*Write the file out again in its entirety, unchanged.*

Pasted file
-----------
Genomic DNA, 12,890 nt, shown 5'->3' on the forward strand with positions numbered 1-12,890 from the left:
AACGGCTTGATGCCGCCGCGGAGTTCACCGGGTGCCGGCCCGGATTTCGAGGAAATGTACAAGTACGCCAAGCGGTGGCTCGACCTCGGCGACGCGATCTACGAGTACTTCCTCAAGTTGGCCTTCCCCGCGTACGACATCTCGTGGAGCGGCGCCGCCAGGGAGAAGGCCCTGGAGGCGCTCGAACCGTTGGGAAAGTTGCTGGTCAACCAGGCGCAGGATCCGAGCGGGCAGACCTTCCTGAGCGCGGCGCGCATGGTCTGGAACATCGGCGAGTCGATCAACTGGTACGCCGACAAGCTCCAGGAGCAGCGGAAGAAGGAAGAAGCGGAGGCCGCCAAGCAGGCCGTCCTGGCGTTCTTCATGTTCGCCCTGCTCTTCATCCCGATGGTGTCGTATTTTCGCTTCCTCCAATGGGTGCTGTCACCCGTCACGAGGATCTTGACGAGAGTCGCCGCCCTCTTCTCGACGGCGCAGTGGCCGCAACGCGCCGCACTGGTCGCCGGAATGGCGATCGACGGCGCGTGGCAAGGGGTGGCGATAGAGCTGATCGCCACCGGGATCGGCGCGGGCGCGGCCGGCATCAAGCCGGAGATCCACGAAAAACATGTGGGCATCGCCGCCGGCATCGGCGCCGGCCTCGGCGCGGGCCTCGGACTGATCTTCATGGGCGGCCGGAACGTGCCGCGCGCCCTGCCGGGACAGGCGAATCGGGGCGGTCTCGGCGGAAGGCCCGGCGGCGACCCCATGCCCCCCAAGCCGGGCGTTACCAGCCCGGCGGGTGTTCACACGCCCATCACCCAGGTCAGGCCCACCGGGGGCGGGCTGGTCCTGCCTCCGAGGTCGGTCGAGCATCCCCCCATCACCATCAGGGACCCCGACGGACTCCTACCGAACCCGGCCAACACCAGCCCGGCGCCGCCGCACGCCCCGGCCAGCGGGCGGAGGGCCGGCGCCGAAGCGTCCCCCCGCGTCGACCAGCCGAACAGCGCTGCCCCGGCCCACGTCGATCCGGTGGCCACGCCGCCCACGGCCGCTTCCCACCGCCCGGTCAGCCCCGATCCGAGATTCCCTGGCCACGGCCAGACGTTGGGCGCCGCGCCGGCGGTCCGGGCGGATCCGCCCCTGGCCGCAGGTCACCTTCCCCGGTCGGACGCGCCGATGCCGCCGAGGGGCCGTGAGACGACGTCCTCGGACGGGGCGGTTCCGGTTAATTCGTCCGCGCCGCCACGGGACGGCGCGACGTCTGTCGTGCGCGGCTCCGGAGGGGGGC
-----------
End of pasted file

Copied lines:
Genomic DNA, 12,890 nt, shown 5'->3' on the forward strand with positions numbered 1-12,890 from the left:
AACGGCTTGATGCCGCCGCGGAGTTCACCGGGTGCCGGCCCGGATTTCGAGGAAATGTACAAGTACGCCAAGCGGTGGCTCGACCTCGGCGACGCGATCTACGAGTACTTCCTCAAGTTGGCCTTCCCCGCGTACGACATCTCGTGGAGCGGCGCCGCCAGGGAGAAGGCCCTGGAGGCGCTCGAACCGTTGGGAAAGTTGCTGGTCAACCAGGCGCAGGATCCGAGCGGGCAGACCTTCCTGAGCGCGGCGCGCATGGTCTGGAACATCGGCGAGTCGATCAACTGGTACGCCGACAAGCTCCAGGAGCAGCGGAAGAAGGAAGAAGCGGAGGCCGCCAAGCAGGCCGTCCTGGCGTTCTTCATGTTCGCCCTGCTCTTCATCCCGATGGTGTCGTATTTTCGCTTCCTCCAATGGGTGCTGTCACCCGTCACGAGGATCTTGACGAGAGTCGCCGCCCTCTTCTCGACGGCGCAGTGGCCGCAACGCGCCGCACTGGTCGCCGGAATGGCGATCGACGGCGCGTGGCAAGGGGTGGCGATAGAGCTGATCGCCACCGGGATCGGCGCGGGCGCGGCCGGCATCAAGCCGGAGATCCACGAAAAACATGTGGGCATCGCCGCCGGCATCGGCGCCGGCCTCGGCGCGGGCCTCGGACTGATCTTCATGGGCGGCCGGAACGTGCCGCGCGCCCTGCCGGGACAGGCGAATCGGGGCGGTCTCGGCGGAAGGCCCGGCGGCGACCCCATGCCCCCCAAGCCGGGCGTTACCAGCCCGGCGGGTGTTCACACGCCCATCACCCAGGTCAGGCCCACCGGGGGCGGGCTGGTCCTGCCTCCGAGGTCGGTCGAGCATCCCCCCATCACCATCAGGGACCCCGACGGACTCCTACCGAACCCGGCCAACACCAGCCCGGCGCCGCCGCACGCCCCGGCCAGCGGGCGGAGGGCCGGCGCCGAAGCGTCCCCCCGCGTCGACCAGCCGAACAGCGCTGCCCCGGCCCACGTCGATCCGGTGGCCACGCCGCCCACGGCCGCTTCCCACCGCCCGGTCAGCCCCGATCCGAGATTCCCTGGCCACGGCCAGACGTTGGGCGCCGCGCCGGCGGTCCGGGCGGATCCGCCCCTGGCCGCAGGTCACCTTCCCCGGTCGGACGCGCCGATGCCGCCGAGGGGCCGTGAGACGACGTCCTCGGACGGGGCGGTTCCGGTTAATTCGTCCGCGCCGCCACGGGACGGCGCGACGTCTGTCGTGCGCGGCTCCGGAGGGGGGC